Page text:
The CBC’s pressure campaign put Democratic leaders in a bind: The House couldn’t pass the NDAA rule without the voting rights provision, but the Senate would reject the NDAA unless the election reforms were gone.
In response, Speaker Nancy Pelosi (D-Calif.) and her leadership team used a procedural gambit, known as the suspension calendar, allowing the NDAA to get a vote on the floor without a rule. Because an overwhelming majority of lawmakers in both parties supported the NDAA, they bet it could win the two-thirds majority required of suspension votes.
They were right.
The measure passed easily Thursday afternoon, by a tally of 350 to 80. Most CBC members supported the bill, including Beatty, who took a victory lap for highlighting the voting rights issue as a final act of her tenure at the top of the CBC.
“Our efforts were never about stopping the NDAA but standing up for voting rights that have been under attack by Republicans,” Beatty said in a statement.
Still, the effort delayed the vote on the NDAA, which was initially scheduled to hit the floor Wednesday night, and irked a number of Democratic lawmakers — leaders and rank-and-file members alike — who were hoping for a smooth vote on a popular defense bill.
“Everybody wants to see if they can change things at the last minute,” a frustrated Rep. Jim McGovern (D-Mass.), chair of the Rules Committee, said Wednesday night amid the impasse.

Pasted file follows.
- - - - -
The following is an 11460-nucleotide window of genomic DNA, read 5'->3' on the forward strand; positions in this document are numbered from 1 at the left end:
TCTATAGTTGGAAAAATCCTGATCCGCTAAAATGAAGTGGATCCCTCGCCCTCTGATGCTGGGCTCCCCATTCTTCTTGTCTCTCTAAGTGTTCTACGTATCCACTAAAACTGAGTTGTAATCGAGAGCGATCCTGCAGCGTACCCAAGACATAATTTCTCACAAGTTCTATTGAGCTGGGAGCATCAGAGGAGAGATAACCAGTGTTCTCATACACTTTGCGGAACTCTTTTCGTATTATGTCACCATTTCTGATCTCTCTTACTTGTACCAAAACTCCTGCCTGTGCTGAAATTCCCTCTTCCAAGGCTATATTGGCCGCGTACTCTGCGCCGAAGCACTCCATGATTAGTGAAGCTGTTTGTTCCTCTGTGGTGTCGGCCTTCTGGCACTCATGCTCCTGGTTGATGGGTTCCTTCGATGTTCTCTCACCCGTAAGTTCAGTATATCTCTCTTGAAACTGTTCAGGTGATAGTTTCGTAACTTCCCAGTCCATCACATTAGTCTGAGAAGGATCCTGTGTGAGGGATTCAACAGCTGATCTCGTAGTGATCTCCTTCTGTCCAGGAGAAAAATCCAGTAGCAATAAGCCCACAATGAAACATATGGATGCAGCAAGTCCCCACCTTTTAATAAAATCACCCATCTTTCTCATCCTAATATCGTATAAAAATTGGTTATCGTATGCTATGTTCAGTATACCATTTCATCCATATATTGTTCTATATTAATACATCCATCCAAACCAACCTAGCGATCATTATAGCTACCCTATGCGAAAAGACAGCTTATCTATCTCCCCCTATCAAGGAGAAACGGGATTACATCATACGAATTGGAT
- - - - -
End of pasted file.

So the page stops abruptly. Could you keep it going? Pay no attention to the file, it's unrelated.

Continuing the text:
Rep. Alan Lowenthal (D-Calif.) was even more blunt.
“My sense is a lot of people are hitting their heads against the wall on this one,” he said.
Still, many CBC members defended Beatty’s efforts, noting that the very same day she forced the NDAA delay, the Supreme Court was weighing yet another high-profile election case that could grant state legislators broad powers to set voting rules — and have outsized consequences for minority voters. Most trained their criticisms on Senate Republicans for blocking the John Lewis bill and other voter protections.
“The Senate of this time will be known to have stood in the way of righteous legislation that would assure less voter suppression in our great country,” said Rep. Al Green (D-Texas), another CBC member. “Until we pass it, we have a duty to use all lawful and procedural methodologies available to us to get it done.”
In the eyes of liberals like Bowman, however, much of the blame falls on Democratic leaders, who have leaned heavily on the CBC to pass major parts of President Biden’s agenda — notably, Beatty helped break the impasse over a massive infrastructure bill last year — while top CBC priorities like voting rights and police reform have languished in the Senate. He’s hoping the group plays hardball in the next Congress.
“This has been a consistent back-and-forth with leadership throughout this Congress, right? It’s been asking the CBC to get its back,” Bowman said. “So we just, as a caucus, have to flex our muscles a bit and say, ‘Hey, we’re not going to support bill X, Y or Z if we don’t get concessions on things that are most important to our community and to the country.”